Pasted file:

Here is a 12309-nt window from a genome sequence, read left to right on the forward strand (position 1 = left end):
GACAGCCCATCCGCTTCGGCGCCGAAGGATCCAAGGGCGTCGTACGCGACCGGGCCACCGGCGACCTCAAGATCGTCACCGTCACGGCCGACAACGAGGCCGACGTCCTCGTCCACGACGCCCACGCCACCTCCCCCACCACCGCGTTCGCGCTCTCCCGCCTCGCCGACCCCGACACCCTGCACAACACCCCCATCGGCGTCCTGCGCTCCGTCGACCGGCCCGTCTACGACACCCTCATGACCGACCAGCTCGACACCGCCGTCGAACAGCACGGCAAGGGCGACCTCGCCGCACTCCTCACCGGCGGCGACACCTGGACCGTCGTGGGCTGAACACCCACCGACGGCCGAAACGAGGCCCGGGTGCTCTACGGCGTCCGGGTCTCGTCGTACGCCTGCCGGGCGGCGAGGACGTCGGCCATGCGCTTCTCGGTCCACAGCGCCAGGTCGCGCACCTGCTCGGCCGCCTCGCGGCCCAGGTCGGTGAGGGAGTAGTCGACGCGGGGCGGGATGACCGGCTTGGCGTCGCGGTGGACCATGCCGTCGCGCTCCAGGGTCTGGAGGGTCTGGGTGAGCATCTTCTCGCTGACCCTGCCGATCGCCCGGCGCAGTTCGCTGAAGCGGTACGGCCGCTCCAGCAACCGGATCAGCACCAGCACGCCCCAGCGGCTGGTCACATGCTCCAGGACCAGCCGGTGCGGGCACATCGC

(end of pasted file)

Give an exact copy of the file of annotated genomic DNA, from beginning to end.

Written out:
Here is a 12309-nt window from a genome sequence, read left to right on the forward strand (position 1 = left end):
GACAGCCCATCCGCTTCGGCGCCGAAGGATCCAAGGGCGTCGTACGCGACCGGGCCACCGGCGACCTCAAGATCGTCACCGTCACGGCCGACAACGAGGCCGACGTCCTCGTCCACGACGCCCACGCCACCTCCCCCACCACCGCGTTCGCGCTCTCCCGCCTCGCCGACCCCGACACCCTGCACAACACCCCCATCGGCGTCCTGCGCTCCGTCGACCGGCCCGTCTACGACACCCTCATGACCGACCAGCTCGACACCGCCGTCGAACAGCACGGCAAGGGCGACCTCGCCGCACTCCTCACCGGCGGCGACACCTGGACCGTCGTGGGCTGAACACCCACCGACGGCCGAAACGAGGCCCGGGTGCTCTACGGCGTCCGGGTCTCGTCGTACGCCTGCCGGGCGGCGAGGACGTCGGCCATGCGCTTCTCGGTCCACAGCGCCAGGTCGCGCACCTGCTCGGCCGCCTCGCGGCCCAGGTCGGTGAGGGAGTAGTCGACGCGGGGCGGGATGACCGGCTTGGCGTCGCGGTGGACCATGCCGTCGCGCTCCAGGGTCTGGAGGGTCTGGGTGAGCATCTTCTCGCTGACCCTGCCGATCGCCCGGCGCAGTTCGCTGAAGCGGTACGGCCGCTCCAGCAACCGGATCAGCACCAGCACGCCCCAGCGGCTGGTCACATGCTCCAGGACCAGCCGGTGCGGGCACATCGC